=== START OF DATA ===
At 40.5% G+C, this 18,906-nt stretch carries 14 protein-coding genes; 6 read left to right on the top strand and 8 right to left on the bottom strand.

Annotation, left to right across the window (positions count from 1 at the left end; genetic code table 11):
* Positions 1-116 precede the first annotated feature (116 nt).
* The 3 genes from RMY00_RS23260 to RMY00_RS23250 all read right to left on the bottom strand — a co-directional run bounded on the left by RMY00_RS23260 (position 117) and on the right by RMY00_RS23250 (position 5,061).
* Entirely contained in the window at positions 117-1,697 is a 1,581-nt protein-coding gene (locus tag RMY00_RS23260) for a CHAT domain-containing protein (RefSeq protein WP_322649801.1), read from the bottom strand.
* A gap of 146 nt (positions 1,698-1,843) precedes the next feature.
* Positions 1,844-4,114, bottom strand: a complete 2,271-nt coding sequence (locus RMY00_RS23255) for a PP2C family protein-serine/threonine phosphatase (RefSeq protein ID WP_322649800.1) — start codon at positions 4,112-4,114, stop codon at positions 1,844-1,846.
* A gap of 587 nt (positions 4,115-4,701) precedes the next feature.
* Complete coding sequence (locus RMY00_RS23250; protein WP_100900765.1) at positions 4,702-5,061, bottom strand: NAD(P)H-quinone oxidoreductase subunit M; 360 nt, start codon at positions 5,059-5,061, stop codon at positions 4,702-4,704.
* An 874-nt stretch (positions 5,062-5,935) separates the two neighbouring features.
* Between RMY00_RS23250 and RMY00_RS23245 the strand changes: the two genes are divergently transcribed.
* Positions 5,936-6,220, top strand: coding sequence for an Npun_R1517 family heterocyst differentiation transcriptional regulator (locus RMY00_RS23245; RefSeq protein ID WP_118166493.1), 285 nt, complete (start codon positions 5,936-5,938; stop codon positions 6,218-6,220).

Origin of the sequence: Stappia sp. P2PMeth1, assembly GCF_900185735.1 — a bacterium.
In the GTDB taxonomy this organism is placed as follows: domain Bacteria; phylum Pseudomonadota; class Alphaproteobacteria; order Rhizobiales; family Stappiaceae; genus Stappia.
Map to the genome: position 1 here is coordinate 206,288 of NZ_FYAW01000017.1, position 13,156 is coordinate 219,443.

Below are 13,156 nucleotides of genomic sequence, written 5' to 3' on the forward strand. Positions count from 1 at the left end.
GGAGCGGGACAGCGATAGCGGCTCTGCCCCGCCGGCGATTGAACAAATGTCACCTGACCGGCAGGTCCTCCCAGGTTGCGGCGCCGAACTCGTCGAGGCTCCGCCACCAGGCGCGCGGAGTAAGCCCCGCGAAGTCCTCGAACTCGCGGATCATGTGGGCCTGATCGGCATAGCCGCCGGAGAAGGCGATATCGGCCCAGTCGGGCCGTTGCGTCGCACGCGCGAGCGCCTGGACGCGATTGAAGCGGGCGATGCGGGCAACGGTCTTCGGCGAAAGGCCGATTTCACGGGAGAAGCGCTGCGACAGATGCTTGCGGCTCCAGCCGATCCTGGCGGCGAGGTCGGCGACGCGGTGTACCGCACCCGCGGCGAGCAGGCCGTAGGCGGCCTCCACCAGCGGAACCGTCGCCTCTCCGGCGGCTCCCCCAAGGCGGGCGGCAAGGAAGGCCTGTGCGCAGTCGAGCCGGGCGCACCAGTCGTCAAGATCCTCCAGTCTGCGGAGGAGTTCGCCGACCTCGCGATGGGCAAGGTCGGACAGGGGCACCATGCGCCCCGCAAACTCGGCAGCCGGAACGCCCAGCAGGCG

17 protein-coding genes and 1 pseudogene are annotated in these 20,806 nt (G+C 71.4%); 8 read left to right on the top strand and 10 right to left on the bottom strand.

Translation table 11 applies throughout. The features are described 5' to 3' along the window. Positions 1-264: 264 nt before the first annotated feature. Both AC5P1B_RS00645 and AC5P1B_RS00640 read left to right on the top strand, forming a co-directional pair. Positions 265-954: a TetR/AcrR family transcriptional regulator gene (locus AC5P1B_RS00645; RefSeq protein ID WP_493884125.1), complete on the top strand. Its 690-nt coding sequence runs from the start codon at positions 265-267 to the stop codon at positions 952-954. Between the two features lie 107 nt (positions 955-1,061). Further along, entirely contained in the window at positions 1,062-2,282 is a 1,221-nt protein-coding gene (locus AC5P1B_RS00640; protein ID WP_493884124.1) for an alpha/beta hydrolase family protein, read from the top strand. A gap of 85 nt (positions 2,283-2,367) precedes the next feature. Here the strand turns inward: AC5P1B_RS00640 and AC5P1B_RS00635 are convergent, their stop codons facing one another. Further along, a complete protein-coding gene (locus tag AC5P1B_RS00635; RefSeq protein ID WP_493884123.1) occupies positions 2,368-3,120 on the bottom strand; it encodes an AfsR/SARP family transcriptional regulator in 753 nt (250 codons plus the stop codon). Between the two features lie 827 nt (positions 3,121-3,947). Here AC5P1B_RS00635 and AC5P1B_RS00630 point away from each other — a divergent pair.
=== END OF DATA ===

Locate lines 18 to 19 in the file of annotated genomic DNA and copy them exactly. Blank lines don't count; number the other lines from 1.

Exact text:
17 protein-coding genes and 1 pseudogene are annotated in these 20,806 nt (G+C 71.4%); 8 read left to right on the top strand and 10 right to left on the bottom strand.

Translation table 11 applies throughout. The features are described 5' to 3' along the window. Positions 1-264: 264 nt before the first annotated feature. Both AC5P1B_RS00645 and AC5P1B_RS00640 read left to right on the top strand, forming a co-directional pair. Positions 265-954: a TetR/AcrR family transcriptional regulator gene (locus AC5P1B_RS00645; RefSeq protein ID WP_493884125.1), complete on the top strand. Its 690-nt coding sequence runs from the start codon at positions 265-267 to the stop codon at positions 952-954. Between the two features lie 107 nt (positions 955-1,061). Further along, entirely contained in the window at positions 1,062-2,282 is a 1,221-nt protein-coding gene (locus AC5P1B_RS00640; protein ID WP_493884124.1) for an alpha/beta hydrolase family protein, read from the top strand. A gap of 85 nt (positions 2,283-2,367) precedes the next feature. Here the strand turns inward: AC5P1B_RS00640 and AC5P1B_RS00635 are convergent, their stop codons facing one another. Further along, a complete protein-coding gene (locus tag AC5P1B_RS00635; RefSeq protein ID WP_493884123.1) occupies positions 2,368-3,120 on the bottom strand; it encodes an AfsR/SARP family transcriptional regulator in 753 nt (250 codons plus the stop codon). Between the two features lie 827 nt (positions 3,121-3,947). Here AC5P1B_RS00635 and AC5P1B_RS00630 point away from each other — a divergent pair.